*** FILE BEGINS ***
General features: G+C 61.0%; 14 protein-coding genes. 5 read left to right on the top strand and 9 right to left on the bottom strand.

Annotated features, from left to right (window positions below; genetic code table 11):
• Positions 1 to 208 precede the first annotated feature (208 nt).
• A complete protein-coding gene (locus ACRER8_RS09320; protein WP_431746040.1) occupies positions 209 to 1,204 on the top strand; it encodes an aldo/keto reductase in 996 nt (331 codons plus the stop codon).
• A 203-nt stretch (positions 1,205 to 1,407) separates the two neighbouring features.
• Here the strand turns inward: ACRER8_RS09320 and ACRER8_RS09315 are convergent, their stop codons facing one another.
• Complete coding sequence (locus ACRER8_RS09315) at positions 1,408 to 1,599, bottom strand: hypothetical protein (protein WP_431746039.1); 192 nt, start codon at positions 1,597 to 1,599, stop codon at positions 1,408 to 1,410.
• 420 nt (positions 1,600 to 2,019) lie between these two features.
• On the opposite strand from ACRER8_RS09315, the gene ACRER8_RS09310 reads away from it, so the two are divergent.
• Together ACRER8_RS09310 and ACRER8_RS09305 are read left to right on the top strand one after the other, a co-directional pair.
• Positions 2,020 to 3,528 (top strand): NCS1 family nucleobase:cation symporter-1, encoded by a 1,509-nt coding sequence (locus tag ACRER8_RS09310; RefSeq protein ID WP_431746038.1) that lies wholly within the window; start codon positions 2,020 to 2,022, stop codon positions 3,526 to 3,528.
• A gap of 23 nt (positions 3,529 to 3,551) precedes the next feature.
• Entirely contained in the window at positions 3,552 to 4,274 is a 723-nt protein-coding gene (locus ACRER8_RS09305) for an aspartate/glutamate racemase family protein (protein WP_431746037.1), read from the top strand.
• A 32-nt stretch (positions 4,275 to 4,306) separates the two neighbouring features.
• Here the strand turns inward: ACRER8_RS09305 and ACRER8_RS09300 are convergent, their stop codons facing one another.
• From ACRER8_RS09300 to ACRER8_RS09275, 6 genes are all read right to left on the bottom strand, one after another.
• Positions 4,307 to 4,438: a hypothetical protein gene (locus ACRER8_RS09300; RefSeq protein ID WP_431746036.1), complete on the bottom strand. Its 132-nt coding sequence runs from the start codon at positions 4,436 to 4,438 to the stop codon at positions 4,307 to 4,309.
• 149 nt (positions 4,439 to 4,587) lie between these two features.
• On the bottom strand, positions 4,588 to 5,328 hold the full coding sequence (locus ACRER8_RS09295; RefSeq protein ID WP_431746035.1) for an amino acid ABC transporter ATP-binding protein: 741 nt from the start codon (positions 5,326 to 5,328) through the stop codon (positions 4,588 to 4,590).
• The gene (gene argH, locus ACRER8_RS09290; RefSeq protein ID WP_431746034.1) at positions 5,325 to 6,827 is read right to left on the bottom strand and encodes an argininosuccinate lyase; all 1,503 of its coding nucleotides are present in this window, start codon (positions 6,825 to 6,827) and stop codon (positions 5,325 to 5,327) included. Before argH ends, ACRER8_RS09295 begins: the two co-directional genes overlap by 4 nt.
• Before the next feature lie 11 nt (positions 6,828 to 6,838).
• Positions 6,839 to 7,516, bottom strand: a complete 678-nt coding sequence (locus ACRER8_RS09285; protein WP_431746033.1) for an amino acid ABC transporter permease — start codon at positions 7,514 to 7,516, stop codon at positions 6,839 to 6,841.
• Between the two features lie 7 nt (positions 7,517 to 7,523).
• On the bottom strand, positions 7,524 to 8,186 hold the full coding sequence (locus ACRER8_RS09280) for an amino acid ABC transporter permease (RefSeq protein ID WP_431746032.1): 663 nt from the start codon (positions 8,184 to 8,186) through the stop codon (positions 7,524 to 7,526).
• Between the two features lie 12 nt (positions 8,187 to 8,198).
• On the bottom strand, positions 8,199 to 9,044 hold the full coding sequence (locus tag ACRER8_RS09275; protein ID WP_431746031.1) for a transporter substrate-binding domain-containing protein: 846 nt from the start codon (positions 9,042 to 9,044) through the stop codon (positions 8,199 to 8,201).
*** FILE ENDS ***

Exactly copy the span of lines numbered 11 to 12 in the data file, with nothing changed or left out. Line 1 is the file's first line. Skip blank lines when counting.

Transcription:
• Positions 2,020 to 3,528 (top strand): NCS1 family nucleobase:cation symporter-1, encoded by a 1,509-nt coding sequence (locus tag ACRER8_RS09310; RefSeq protein ID WP_431746038.1) that lies wholly within the window; start codon positions 2,020 to 2,022, stop codon positions 3,526 to 3,528.
• A gap of 23 nt (positions 3,529 to 3,551) precedes the next feature.